God is Great; God is Good | Tom J. Nettles

by | Jul 6, 2024 | Old Testament, Systematic Theology


Elihu has challenged Job to listen to him in light of the failure of Zophar, Eliphaz, and Bildad. He invited Job to answer him as he had answered the other three interlocutors. Having rebuked Job for apparent self-righteousness (32:2; 33:9), and introduced the possibility that divine revelation is needed for certainty in these matters (33:13-16), Elihu has given a compelling notice of the advantage of a mediator who can ransom a man from the pit of righteous punishment. At that point he renewed his call to Job to answer his words if he found flaws in the reasoning. He gave a vivid image about the importance of the words we choose to communicate truth: “For the ear tests words as the palate tastes food” (33:32; 34:3). Then, with a note of striking confidence, he tells Job to hold his peace and give attention to Elihu’s wisdom (33:33). Moreover, he calls on knowledgeable and wise people to listen to his presentation for in the process of reasoning from revelation, we find truth and righteousness (34:4).

Elihu summarizes Job’s argument as being in line with the scoffing of unbelievers—“the company of the workers of iniquity, and walks with wicked men … his answers are like those of wicked men!” (34:8, 36). As we have seen, Job roils in deep perplexity concerning his suffering. He has tended to view his woes as a conflict of omnipotence against finiteness (19:6-10). He has resisted the false accusations that his suffering arises from God’s punishment for his harboring dark recesses of purposeful perversity, greed, and cruelty. Job has resisted the theology of his friend-accusers as inadequate—rightly so—but seems stuck in that worldview, unable to probe the reclusive sources of human iniquity and consequent divine chastening. Job cannot sense the edges or the deeply resident fount of his own conduct and thought-life as worthy of judgment or painful correction. Unable unreservedly to justify God in His complicity in Job’s pain and loss, he thus, in principle, aligns himself with the evil in their conclusions about God (5 -9; 34-37). Elihu proposes to disambiguate Job’s thought patterns.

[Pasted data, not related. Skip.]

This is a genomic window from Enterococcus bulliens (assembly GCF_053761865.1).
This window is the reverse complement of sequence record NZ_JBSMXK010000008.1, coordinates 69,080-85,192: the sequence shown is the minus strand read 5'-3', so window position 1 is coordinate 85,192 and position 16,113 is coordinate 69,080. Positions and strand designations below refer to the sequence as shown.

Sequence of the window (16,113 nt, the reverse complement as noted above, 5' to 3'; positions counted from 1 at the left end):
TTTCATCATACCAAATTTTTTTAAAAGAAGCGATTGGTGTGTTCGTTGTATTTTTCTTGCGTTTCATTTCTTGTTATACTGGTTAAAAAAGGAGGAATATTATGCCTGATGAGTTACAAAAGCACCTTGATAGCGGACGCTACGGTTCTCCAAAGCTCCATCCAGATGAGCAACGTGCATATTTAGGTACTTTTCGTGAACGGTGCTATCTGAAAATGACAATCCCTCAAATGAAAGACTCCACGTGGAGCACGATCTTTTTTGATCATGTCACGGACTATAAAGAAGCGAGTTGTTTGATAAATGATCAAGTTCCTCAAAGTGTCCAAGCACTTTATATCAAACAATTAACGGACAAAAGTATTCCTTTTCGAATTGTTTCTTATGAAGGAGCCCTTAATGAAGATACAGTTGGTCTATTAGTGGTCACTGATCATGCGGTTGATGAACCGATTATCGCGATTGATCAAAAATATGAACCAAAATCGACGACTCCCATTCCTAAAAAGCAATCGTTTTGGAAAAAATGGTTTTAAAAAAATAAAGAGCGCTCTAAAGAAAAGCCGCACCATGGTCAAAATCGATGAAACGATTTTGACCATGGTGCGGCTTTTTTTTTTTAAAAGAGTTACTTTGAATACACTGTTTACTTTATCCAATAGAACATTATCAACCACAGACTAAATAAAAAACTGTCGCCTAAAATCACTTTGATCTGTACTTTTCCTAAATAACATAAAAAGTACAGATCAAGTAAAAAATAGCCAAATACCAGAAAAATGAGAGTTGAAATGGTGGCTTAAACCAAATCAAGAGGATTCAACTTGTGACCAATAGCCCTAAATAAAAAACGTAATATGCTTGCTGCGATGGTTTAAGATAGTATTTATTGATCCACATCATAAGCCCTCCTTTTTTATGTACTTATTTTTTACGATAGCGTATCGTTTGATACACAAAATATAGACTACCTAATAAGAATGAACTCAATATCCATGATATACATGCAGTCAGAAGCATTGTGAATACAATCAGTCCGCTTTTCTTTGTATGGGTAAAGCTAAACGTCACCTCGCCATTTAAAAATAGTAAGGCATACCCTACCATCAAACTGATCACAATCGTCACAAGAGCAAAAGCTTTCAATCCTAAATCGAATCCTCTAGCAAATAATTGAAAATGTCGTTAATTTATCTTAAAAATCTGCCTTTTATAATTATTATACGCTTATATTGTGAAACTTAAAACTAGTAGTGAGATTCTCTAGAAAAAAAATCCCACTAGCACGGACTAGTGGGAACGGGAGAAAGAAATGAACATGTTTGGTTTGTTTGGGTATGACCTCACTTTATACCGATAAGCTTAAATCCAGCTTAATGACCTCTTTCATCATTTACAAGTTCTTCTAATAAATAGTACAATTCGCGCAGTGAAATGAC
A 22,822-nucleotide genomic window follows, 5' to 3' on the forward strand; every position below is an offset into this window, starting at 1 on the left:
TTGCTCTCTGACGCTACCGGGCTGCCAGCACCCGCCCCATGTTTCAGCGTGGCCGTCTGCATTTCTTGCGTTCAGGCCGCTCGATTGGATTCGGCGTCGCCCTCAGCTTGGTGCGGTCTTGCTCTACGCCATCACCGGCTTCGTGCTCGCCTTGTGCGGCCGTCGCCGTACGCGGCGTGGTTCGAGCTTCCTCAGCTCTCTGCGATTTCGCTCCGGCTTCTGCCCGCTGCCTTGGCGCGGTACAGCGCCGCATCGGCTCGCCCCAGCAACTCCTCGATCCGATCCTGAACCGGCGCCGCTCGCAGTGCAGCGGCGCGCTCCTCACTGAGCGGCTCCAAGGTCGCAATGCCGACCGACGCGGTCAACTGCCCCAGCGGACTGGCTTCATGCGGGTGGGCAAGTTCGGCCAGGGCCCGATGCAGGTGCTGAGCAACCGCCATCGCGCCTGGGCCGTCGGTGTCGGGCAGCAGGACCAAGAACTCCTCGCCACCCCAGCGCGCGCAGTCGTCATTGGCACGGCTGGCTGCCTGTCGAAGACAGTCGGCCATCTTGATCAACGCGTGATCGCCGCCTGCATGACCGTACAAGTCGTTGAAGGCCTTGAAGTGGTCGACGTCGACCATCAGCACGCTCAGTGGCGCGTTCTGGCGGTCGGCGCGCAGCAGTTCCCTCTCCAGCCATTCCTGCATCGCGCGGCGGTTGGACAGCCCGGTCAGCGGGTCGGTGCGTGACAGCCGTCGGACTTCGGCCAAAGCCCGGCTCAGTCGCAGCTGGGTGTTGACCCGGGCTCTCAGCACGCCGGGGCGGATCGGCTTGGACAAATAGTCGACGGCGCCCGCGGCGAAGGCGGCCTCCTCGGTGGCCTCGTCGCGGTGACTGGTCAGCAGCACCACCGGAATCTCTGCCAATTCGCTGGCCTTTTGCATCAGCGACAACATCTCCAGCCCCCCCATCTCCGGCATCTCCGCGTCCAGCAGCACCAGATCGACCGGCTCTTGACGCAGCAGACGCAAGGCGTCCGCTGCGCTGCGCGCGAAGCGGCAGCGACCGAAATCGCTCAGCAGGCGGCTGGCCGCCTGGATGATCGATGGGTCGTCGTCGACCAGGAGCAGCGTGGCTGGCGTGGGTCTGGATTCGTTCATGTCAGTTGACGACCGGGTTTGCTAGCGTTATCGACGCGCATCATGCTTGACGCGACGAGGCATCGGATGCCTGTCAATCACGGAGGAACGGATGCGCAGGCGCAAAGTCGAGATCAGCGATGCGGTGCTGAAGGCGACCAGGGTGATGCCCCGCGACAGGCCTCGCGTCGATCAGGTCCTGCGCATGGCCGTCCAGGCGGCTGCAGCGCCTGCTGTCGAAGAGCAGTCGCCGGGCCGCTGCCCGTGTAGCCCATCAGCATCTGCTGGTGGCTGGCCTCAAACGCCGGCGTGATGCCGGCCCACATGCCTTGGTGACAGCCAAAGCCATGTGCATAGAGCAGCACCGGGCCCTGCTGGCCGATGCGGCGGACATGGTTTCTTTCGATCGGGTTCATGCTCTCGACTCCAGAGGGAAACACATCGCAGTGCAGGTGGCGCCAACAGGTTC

Elihu begins his attempt to correct and teach Job with a basic theodicy. He defends God’s justice and absolute impartiality as an unshakeable foundation upon which all of life should be built. None should ever seek wisdom on the questions of life by inserting any question about God’s perfect righteousness, holiness, justice, goodness, and his perfectly impeccable operations of judgment, sanctifying influence, and absolute prerogative. God is righteous as well as sovereign.  If God chastened without moral cause, God would be unjust; but it is impossible for God to be unjust or wicked (34:10-12).